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Wild Hairstyles (2)

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       These are all common sense approaches, obviously, but the benefit is that by visiting the salon, you get an idea of the general 'vibe' of the salon. Is it a more traditional salon that happens to serve the occasional client who wants wild styles, or is it a trendy salon with stylists who have a hairstyle you admire? You probably want the latter, since the stylists will be more in sync with what you're after and you'll have an easier time explaining the look you want.
 
Making a Gradual Transition vs. A Dramatic Make-Over
 
       Are you sure of the look you want? If you are, then you probably won't hesitate to hop into the stylist's chair and tell them to make it happen. But some people think they'd like a wild look, but aren't sure if it's right for them. A good stylist won't pressure you into any dramatic changes unless you expressly tell them it's what you want. (It's the fastest way to lose a client if they say "You'll absolutely love it" and they happen to be wrong.)
 
       Ask your stylist about making a gradual transition into the wild look. Perhaps you can get a cut that can be styled to look funky or more sedate, so that if you decide you don't like the effect of chunky spikes, you have an option to fall back on.
 
       It's the same with color. If you think suddenly having candy apply red hair will be too much of a shock, try temporary hair colors that are a little bolder to give the idea a test drive. Another idea is to go with highlights of a particular color instead of total coverage. This is a good way to judge how well the color will suit you, and still allow you to return to a more natural color if you find you don't like the result. It also minimizes the amount of hair being subjected to chemical processing before you make your final decision.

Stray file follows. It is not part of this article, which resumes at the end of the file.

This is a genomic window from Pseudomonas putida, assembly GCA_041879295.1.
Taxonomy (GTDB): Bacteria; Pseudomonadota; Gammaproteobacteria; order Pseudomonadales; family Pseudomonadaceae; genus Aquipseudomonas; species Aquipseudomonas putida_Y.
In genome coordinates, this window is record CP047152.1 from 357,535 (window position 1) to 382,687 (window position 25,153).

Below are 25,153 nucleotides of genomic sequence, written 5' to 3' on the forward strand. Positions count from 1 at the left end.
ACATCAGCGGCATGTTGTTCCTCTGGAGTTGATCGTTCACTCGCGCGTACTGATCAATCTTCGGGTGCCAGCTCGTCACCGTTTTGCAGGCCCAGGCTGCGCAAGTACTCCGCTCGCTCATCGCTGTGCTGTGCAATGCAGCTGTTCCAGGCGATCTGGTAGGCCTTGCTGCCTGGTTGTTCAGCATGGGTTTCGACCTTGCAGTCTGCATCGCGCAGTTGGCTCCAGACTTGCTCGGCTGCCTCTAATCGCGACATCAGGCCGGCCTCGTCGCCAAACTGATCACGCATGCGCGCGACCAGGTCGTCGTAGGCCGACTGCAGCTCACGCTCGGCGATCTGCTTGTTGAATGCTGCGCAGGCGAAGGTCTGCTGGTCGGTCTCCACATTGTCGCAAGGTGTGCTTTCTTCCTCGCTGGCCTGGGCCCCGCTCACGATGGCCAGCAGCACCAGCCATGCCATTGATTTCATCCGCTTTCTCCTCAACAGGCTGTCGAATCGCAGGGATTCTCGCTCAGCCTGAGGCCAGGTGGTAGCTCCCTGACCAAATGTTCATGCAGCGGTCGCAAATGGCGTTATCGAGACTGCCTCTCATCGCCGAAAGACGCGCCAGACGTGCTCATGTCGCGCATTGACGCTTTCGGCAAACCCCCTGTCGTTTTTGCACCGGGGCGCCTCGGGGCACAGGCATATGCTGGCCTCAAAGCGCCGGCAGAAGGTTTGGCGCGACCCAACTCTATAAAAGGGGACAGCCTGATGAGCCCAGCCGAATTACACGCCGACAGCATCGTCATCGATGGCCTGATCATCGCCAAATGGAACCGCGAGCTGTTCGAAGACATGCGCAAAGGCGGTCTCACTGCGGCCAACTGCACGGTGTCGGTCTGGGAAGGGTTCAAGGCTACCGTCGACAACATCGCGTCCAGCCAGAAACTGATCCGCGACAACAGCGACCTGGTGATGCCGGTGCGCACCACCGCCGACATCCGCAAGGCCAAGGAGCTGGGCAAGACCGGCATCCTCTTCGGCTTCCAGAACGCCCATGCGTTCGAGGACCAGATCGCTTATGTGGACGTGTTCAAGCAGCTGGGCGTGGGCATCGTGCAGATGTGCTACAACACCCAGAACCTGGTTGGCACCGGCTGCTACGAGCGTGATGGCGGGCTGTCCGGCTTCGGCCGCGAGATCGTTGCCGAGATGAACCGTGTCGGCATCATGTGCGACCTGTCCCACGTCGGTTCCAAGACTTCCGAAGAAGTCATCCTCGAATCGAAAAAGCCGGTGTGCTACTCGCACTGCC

If you're not 100% certain that going wild will work for you, take things a step at a time. Try either cut or color first then add another step until you get to the goal you've set for yourself. It's more expensive and time-consuming this way, but the result is that you'll be sure of what you're getting before you commit to it, and if it begins to become something you don't care for, you can avoid having to deal with reversing a dramatic look (or heavens forbid, wait for it to grow out).
 
Ideas to Add a Little "Wild" to a Mild Style
       There are a lot of ways to liven up your hairstyle: color, texturing, highlights, lowlights, etc. Adding that touch of "Wild" to your style is just a matter of putting a little more pizzazz into those processes. Here are some ideas for different hair types to add that element of "Wildness":
 
Straight Hair:
 
colored hairstyle        Many women with straight hairstyles think that a wild look has to mean cutting their hair into a geometric or asymmetrical style. But in actuality there are several techniques to give an otherwise classic look a wild twist.
       Targeted Color: Try adding color along the perimeter of your hairstyle. This is an especially good look for blunt-cut styles. It's a simple process and can be easily done freehand with a brush applicator. It adds emphasis to the cutting line of the hairstyle and emphasizes the movement of the hair.
       Layer of Color: In this method, the outer layer of the hair is colored either as a whole, creating a curtain of colored hair over the natural hair color (or base color). The full-coverage method allows for the natural color of the hair to "peek through" as the hair moves adding interest to the style.
       Chunky Colors: The chunky panel method can be applied to either frame the face, or be spaced evenly around the head for a less bold effect than that achieved with the Layer of Color method.
 
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